In the fray that is Sunset Boulevard, newcomer RH Restaurant located in the sleek ANdAZ hotel (formerly the “Riot Hyatt House” famous for legendary rock stars riding their motorcycles through the hallways) makes a statement with its careful sourcing of ingredients and commitment to turning said produce into fresh, delicious grub for locals and visitors alike. It might sound like a repetitious story but there is an honesty about RH aided no doubt by the fresh faced, smiling staff and an open kitchen that allows visitors to see exactly how the ingredients they are about to eat are prepared. RH is not your average hotel-restaurant but more of a foodie haven with the highly talented executive chef Sébastien Archambault at the helm. Archambault works with fresh ingredients as if he were a farmer raising the food himself and the menu he created consists of choice entrees or the option to compose your own masterpiece dish from the “Market List”. First choose an ingredient (seared, tartare or stir-fried) beef, seafood or chicken, then pick from the various vegetables, add in a delicious sauce or chutney (or a mixture of both if you want) and finally a side to accompany the dish. With so many mix and match choices it can be a bit daunting if you’re an indecisive type, so you can return again and again and try different dishes. In keeping with the local theme, all of the wines (over 80 varieties) with the exception of the champagne come from California.
Sébastien Archambault, is unique to the Los Angeles restaurant scene. Originally from France and trained under some of the most acclaimed chefs in the world. We took a moment to talk to him about his food philosophies, the restaurant biz and the marked differences between Paris and Los Angeles.
Haya Zoubi: If you weren’t a chef what would you do?
Sébastien Archambault: I would want to be a vegetable farmer.
Q: What was the inspiration behind the menu you created at RH?
A: I created the market-to-table menu because of the variety of produce available in Southern California. With so many options, it allows for me to be very creative, especially with the changing seasons. It’s nice to be able to give guests freedom to choose what they want to eat and also a variety of options throughout the year.
Q: Who have you trained with?
A: My dad was the first to train me. He was the owner of two restaurants and I learned my first lessons from watching him. My mentor after my dad was Jean Francois Rouquette in Paris. He taught me more than just cooking skills. From Jean Francois, I learned management skills and how to create menus based on the produce that’s available.
Q: Did training with Alain Ducasse influence your cooking style?
A: The training with Ducasse was rigorous. He taught me organization, respect of the produce, and high cooking techniques. This has affected my cooking style because I don’t settle for just “okay.” I am constantly pushing myself and my team to strive for more, with their techniques, goals, and creativeness.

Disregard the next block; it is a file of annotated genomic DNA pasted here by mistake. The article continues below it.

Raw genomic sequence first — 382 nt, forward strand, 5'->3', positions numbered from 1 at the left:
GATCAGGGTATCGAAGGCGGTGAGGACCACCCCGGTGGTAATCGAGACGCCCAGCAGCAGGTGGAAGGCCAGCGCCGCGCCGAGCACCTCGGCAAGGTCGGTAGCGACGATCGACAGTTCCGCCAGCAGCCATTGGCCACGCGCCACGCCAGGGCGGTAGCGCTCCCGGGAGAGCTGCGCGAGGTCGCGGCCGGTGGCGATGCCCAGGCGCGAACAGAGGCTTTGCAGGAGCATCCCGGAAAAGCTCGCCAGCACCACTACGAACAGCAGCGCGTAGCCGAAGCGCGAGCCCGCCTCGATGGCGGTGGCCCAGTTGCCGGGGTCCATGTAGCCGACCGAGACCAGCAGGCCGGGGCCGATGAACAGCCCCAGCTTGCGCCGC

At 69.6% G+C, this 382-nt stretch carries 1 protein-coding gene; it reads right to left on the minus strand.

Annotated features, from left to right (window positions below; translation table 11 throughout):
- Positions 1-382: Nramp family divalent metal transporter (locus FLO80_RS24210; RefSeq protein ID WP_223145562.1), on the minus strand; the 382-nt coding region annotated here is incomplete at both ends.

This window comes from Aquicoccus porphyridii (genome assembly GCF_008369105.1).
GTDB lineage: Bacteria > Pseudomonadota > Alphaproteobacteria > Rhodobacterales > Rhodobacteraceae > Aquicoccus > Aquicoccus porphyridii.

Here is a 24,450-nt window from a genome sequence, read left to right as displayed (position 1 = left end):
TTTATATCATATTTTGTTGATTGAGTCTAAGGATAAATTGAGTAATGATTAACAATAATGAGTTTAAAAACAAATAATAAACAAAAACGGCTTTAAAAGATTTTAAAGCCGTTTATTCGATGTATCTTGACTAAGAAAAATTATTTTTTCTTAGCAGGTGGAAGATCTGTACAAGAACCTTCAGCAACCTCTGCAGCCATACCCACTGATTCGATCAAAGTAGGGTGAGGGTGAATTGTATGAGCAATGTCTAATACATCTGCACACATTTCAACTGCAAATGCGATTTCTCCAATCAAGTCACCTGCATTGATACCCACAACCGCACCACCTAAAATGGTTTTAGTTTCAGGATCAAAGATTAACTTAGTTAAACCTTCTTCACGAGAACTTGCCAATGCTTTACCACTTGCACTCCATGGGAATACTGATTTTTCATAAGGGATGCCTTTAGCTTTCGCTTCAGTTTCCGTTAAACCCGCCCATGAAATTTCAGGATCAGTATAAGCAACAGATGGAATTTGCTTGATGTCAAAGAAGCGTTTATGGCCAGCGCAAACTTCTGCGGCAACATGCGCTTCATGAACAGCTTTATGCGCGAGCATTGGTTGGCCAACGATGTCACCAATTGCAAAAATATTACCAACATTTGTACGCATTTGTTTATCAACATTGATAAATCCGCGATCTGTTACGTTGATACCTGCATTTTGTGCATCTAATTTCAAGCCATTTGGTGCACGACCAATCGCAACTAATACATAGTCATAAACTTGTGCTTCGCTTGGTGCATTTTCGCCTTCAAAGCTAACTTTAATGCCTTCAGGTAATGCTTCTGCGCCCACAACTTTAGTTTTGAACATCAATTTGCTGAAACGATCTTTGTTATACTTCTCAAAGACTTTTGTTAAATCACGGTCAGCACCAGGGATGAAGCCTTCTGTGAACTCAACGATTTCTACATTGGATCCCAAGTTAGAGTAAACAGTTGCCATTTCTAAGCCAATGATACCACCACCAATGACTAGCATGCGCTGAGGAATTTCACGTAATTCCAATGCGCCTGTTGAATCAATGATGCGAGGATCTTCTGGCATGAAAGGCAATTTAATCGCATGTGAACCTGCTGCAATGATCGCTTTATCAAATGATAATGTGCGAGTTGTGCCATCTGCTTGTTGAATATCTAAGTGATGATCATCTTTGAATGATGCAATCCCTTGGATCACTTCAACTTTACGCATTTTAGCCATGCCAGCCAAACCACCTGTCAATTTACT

Q: It’s so fun being able to watch you and your staff cook with the open kitchen area. Can it be nerve racking knowing that your guests are watching you cook the whole time?
A: No, I don’t think it’s nerve-racking. In fact, I think it’s quite the opposite. I really enjoy the interaction between my team and the guests. It gives us a bit of an adrenaline rush. This also allows for us to get immediate feedback. Because the space is so open, I can see the faces of each of our guests. I know right away if they love it or not. We have nothing to hide and we are very open to welcome guests into our space so they can learn along with us.
Q: How do you keep your staff inspired?
A: I have a whip in the back! (hahaha). Unlike traditional kitchens where the chef might be barking the orders, I allow for my team to be very involved with the day-to-day planning and creative process. I give them goals each day and then encourage them to find their own way of solving each.
Q: What are some of your favorite items on the fixed RH menu?
A: This is easy. The beef cheek, the diver scallops and the field mushroom risotto.
Q: For an indecisive person (like me) it can be quite hard to choose what I want from a menu like the “market list” with so many delicious choices and ways to mix and match. What is your personal favorite mix and match?
A: Oooo, that is a tough one. For me, I like a fish option, seared, with green asparagus, baby spinach, broccolini, and boc choy. For a sauce, I really like the basil, pine nut and parmesan pesto, top with fresh olive oil sauce. It’s awesome!! Oh, and a side of mashed potatoes!
Q: What region offers some of the best food in the world?
A: It really all depends on the style of cuisine you are looking for. This isn’t a question that’s so easily answered.
Q: How different is the Parisian restaurant scene versus the Los Angeles dining scene?
A: The mentality of the guests is not the same. In my opinion, the guests that I’ve encountered here in Los Angeles are more friendly. They like the interaction between them and my team. I like it as well. It’s a nice feeling to know that I can go up to their table and be welcomed so warmly.